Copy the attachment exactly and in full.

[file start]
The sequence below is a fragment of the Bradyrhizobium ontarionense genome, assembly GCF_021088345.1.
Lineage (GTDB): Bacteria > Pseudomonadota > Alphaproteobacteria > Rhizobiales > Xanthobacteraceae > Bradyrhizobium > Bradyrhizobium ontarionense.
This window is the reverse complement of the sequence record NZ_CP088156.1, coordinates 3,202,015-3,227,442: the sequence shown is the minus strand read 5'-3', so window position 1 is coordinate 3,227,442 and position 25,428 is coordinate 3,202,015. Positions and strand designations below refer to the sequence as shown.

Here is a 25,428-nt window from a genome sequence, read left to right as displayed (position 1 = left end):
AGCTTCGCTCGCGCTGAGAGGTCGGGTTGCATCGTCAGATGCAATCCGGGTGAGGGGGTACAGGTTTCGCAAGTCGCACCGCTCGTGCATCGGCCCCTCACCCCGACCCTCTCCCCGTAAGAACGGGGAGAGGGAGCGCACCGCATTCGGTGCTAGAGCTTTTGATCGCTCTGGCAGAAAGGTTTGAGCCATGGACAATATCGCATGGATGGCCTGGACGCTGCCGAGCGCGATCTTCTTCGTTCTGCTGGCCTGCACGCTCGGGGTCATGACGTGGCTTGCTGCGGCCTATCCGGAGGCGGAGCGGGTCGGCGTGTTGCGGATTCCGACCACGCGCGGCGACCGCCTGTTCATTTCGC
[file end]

The sequence below is a fragment of the Bradyrhizobium ontarionense genome, assembly GCF_021088345.1.
Lineage (GTDB): Bacteria > Pseudomonadota > Alphaproteobacteria > Rhizobiales > Xanthobacteraceae > Bradyrhizobium > Bradyrhizobium ontarionense.
This window is the reverse complement of the sequence record NZ_CP088156.1, coordinates 3,202,015-3,227,442: the sequence shown is the minus strand read 5'-3', so window position 1 is coordinate 3,227,442 and position 25,428 is coordinate 3,202,015. Positions and strand designations below refer to the sequence as shown.

Here is a 25,428-nt window from a genome sequence, read left to right as displayed (position 1 = left end):
AGCTTCGCTCGCGCTGAGAGGTCGGGTTGCATCGTCAGATGCAATCCGGGTGAGGGGGTACAGGTTTCGCAAGTCGCACCGCTCGTGCATCGGCCCCTCACCCCGACCCTCTCCCCGTAAGAACGGGGAGAGGGAGCGCACCGCATTCGGTGCTAGAGCTTTTGATCGCTCTGGCAGAAAGGTTTGAGCCATGGACAATATCGCATGGATGGCCTGGACGCTGCCGAGCGCGATCTTCTTCGTTCTGCTGGCCTGCACGCTCGGGGTCATGACGTGGCTTGCTGCGGCCTATCCGGAGGCGGAGCGGGTCGGCGTGTTGCGGATTCCGACCACGCGCGGCGACCGCCTGTTCATTTCGC